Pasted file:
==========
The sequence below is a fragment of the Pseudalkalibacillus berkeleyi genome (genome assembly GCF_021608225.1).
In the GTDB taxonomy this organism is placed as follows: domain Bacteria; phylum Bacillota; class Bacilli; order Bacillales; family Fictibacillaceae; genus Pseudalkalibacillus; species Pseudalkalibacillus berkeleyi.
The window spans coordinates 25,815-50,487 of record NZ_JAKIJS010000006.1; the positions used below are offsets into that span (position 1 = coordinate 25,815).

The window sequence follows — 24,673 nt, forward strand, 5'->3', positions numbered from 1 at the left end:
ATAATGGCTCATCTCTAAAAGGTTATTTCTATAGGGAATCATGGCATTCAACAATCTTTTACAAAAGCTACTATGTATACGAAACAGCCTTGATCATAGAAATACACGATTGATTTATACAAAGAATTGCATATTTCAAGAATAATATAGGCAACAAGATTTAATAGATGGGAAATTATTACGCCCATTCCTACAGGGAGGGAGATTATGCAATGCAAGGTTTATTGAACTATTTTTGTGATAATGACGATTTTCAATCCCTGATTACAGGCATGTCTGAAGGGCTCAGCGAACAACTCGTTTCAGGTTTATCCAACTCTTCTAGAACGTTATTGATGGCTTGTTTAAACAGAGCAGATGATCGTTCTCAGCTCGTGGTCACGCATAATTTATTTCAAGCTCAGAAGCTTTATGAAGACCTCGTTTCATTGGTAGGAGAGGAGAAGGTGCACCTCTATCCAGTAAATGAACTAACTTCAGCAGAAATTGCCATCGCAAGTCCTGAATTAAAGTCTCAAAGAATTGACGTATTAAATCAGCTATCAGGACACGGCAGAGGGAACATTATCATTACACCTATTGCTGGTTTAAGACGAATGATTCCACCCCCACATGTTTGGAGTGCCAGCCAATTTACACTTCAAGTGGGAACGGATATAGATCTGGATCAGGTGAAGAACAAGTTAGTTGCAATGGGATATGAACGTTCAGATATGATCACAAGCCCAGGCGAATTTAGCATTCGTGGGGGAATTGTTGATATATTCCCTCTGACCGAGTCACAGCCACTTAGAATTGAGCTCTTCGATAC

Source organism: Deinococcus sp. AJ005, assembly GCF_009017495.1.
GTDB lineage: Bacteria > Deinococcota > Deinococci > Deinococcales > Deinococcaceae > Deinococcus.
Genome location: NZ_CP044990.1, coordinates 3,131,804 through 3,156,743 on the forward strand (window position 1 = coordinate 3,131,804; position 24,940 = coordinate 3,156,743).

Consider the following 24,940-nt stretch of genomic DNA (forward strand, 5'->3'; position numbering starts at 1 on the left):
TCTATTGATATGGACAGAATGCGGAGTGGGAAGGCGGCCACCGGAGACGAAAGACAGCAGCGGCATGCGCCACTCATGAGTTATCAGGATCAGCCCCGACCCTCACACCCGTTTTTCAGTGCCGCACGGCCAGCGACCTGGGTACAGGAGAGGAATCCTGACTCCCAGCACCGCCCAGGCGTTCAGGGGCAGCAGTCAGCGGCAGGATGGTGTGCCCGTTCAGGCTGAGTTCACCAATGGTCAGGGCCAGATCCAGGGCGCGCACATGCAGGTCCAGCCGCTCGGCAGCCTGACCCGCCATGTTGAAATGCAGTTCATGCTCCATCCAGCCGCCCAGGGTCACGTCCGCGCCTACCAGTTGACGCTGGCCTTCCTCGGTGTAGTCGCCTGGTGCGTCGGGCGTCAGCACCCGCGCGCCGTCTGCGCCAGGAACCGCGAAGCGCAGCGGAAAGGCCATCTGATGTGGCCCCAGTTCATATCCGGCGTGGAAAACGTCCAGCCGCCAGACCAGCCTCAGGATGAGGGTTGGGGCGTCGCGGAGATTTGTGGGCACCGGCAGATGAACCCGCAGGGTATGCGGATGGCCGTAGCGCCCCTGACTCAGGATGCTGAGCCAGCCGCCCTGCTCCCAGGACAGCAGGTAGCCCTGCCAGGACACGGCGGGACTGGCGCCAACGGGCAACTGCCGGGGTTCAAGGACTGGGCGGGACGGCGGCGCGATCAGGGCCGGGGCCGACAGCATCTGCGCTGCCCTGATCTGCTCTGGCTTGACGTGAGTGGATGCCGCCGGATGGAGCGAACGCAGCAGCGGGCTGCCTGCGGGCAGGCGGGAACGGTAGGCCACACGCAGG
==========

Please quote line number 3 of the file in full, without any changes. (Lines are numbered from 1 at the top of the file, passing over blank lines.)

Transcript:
The window spans coordinates 25,815-50,487 of record NZ_JAKIJS010000006.1; the positions used below are offsets into that span (position 1 = coordinate 25,815).